Establishing Communities Exhibit

Establishing Communities Exhibit

The exhibit ends in the present day with the opportunity to share your personal views in two high-tech, interactive experiences: Contemporary Issues Forum and It’s Your Story. The Contemporary Issues Forum asks the visitor to respond to questions such as “Should religion play a role in American politics?” There are also video recording stations called, It’s Your Story, where you can respond to questions such as “What is the most valuable thing you learned at summer camp” or “share your favorite holiday tradition.”

The “Only in America” Gallery, located in the lobby area, contains images and artifacts honoring 18 Jewish-Americans selected by voters on the internet. I was honored that they included Louis Brandeis, from my alma mater Brandeis University. The lobby level also contains a small installation on “The Pursuit of Happiness: Jewish Voices for LGBT Rights.” There is also a first rate gift shop (with a fantastic book for sale on the core exhibition which I purchased).

I am happy to report that I developed a stronger connection to Judaism and greater understanding of how the Maryland Jewish story fits into the larger American Jewish experience at NMAJH. I hope that others can have an equally rewarding experience at this museum.

GrahamA blog post by Graham Humphrey, Visitor Services Coordinator. To read more posts by Graham click HERE.

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A Volunteer Abroad

Posted on June 10th, 2015 by

My husband Bob just checked off one of the items on his bucket list – a trip to Morocco, a country in the northwest corner of Africa.  Lucky me went with him.  We had a fantastic time in Morocco seeing the various terrains from the fertile coastal plains, to the snow-capped mountains to the dunes of the Sahara.  And the people we met were just as varied from college educated professionals to those with no formal education; western dressed to totally covered by jallaba and scarf; living in spacious multi-floor homes to a tent in the desert.  And almost everywhere we went, we heard about the Jews who used to live there.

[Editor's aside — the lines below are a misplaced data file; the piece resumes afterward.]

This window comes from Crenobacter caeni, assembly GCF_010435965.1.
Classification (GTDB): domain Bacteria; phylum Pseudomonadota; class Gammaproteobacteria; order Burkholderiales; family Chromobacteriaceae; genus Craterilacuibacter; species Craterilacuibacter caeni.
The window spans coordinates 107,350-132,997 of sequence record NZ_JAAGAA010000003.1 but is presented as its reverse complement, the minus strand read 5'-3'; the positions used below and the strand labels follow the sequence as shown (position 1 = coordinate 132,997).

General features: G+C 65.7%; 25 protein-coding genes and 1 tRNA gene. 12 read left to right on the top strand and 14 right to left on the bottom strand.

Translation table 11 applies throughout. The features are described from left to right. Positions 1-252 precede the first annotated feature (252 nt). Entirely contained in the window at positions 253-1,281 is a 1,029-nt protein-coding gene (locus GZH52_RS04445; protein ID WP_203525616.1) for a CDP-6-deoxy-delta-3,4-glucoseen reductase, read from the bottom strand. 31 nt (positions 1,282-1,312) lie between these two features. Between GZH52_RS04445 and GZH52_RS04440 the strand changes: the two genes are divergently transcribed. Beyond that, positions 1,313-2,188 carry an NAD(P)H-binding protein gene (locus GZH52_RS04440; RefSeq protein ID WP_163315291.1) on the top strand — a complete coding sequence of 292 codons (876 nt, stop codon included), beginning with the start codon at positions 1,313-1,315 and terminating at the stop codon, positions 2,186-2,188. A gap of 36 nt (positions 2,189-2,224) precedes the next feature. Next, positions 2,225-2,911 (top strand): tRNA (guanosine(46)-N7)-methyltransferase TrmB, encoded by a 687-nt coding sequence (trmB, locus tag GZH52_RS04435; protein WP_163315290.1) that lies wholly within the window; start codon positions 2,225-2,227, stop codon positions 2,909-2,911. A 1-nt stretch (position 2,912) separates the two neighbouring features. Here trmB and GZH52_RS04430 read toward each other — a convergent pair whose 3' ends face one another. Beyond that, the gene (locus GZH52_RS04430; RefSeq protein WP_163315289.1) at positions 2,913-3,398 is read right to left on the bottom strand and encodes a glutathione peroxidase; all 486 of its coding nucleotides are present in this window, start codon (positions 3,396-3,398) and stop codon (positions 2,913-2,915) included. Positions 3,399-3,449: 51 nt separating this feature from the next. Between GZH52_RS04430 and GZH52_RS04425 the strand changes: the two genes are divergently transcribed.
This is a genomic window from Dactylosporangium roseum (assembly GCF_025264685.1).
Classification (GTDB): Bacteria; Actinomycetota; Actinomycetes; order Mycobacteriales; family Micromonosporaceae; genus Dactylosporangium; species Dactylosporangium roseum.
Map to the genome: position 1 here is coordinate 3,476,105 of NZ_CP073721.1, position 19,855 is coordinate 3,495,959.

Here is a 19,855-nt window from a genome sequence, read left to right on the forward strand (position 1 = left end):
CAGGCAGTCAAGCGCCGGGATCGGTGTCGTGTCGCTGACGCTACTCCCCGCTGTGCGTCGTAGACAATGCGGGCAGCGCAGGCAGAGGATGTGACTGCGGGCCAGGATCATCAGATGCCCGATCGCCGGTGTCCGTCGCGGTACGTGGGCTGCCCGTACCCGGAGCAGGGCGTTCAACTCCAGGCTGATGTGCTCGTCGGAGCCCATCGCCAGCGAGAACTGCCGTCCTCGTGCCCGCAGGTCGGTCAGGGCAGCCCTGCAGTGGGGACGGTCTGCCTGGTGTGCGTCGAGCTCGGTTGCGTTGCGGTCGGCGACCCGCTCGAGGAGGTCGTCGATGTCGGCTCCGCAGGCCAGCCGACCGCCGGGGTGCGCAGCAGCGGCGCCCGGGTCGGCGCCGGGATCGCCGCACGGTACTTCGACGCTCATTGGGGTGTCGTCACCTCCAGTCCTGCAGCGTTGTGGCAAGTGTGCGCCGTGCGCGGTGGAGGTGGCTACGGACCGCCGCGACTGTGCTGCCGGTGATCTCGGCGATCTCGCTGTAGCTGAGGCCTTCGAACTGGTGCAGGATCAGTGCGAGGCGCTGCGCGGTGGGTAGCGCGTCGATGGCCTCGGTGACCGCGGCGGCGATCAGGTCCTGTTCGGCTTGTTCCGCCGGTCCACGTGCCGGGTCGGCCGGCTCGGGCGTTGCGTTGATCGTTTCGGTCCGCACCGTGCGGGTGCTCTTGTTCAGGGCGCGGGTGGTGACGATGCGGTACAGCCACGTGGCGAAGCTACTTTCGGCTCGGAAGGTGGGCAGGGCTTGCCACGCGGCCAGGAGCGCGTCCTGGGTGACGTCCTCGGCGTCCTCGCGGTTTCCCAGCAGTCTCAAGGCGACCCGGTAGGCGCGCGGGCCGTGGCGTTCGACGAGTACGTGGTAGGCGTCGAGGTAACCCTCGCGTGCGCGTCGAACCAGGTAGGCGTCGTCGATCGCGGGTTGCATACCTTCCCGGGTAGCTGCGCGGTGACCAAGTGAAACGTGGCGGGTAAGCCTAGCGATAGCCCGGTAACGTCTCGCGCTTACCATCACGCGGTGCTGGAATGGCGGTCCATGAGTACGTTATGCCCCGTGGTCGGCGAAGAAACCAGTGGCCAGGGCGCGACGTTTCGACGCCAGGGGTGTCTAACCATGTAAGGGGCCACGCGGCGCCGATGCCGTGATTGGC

Wendy and Bob in Rabat, looking over at Sale.

Wendy and Bob in Rabat, looking over at Sale.

In every corner of Morocco, we heard about the Jews that moved there with the Muslims after expulsion from Spain in1492.  But, we also learned that the majority of Jews left the country between the 1950s and 1970s.   The various local guides we had all commented that the Jews wanted to move to Israel and that the Jews have always been welcome in Morocco.  But, the ultimate truth is that the non–African Arab states were putting considerable pressure on the African countries to ostracize their Jews. In spite of the pressure, we were told that there has always been a Jewish advisor to the king, even today; and, it is very common for those that have moved away to return with their children for visits and to check on their property that is rented to others.  We saw remnants of their lives sold in shops – yads, menorahs, mezuzahs, carved doors, traditional wedding rings, tefillin, jewelry, books, sections of Torah…. I found the sale of these objects and the fact that the Jews felt a need to leave an area that had been their home for hundreds of years very disturbing.

Wendy introduces herself to her ride.

Wendy introduces herself to her ride.

As we walked through the old Jewish quarters in the medinas (the walled cities) called mellahs we noticed streets with Jewish names.  We noticed telltale scars of long gone mezuzahs on doorposts and the occasional plaque marking the location of a closed synagogue.  Most of the remaining Moroccan Jews, just like the Baltimorean Jews, have moved out of the old cities into the newer sections of town.  In the old mellah in Marrakesh, we did find an active synagogue that was established in 1492 according to the plaque on the wall.  Unlike Baltimore’s B’nai Israel, there isn’t a renewal of younger congregants to replace those that are mostly elderly and are dying off.

Lazama Synagogue Mellah Marrakech

Lazama Synagogue Mellah Marrakech

Contrary to what I heard before our trip, my husband and I felt comfortable traveling openly as Jews.  It was obvious by the new Judaica (mezuzahs, hanukiahs, kiddish cups) for sale in shops and the way we were treated by the local retail salesmen and others with whom we engaged in conversation, that Jewish tourists are welcome.

Wendy DavisA blog post by volunteer Wendy Davis, JMM Docent. To read more posts by and about JMM volunteers click HERE.